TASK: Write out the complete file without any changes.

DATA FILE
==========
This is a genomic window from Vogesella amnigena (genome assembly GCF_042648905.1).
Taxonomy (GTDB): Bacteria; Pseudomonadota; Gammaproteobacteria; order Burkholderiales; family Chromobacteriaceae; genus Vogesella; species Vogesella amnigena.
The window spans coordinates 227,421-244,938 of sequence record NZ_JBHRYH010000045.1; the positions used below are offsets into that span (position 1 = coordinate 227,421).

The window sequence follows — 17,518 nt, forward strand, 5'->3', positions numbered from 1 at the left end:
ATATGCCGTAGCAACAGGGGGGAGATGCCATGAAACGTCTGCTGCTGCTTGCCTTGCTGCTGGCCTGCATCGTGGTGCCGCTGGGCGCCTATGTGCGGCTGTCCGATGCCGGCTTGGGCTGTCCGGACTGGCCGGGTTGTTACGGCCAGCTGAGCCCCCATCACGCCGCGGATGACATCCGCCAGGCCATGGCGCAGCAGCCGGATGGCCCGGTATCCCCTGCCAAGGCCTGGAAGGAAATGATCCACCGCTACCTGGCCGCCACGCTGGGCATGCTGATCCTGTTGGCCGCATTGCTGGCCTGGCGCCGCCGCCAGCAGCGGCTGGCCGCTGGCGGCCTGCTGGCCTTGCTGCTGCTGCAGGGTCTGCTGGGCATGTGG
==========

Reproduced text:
This is a genomic window from Vogesella amnigena (genome assembly GCF_042648905.1).
Taxonomy (GTDB): Bacteria; Pseudomonadota; Gammaproteobacteria; order Burkholderiales; family Chromobacteriaceae; genus Vogesella; species Vogesella amnigena.
The window spans coordinates 227,421-244,938 of sequence record NZ_JBHRYH010000045.1; the positions used below are offsets into that span (position 1 = coordinate 227,421).

The window sequence follows — 17,518 nt, forward strand, 5'->3', positions numbered from 1 at the left end:
ATATGCCGTAGCAACAGGGGGGAGATGCCATGAAACGTCTGCTGCTGCTTGCCTTGCTGCTGGCCTGCATCGTGGTGCCGCTGGGCGCCTATGTGCGGCTGTCCGATGCCGGCTTGGGCTGTCCGGACTGGCCGGGTTGTTACGGCCAGCTGAGCCCCCATCACGCCGCGGATGACATCCGCCAGGCCATGGCGCAGCAGCCGGATGGCCCGGTATCCCCTGCCAAGGCCTGGAAGGAAATGATCCACCGCTACCTGGCCGCCACGCTGGGCATGCTGATCCTGTTGGCCGCATTGCTGGCCTGGCGCCGCCGCCAGCAGCGGCTGGCCGCTGGCGGCCTGCTGGCCTTGCTGCTGCTGCAGGGTCTGCTGGGCATGTGG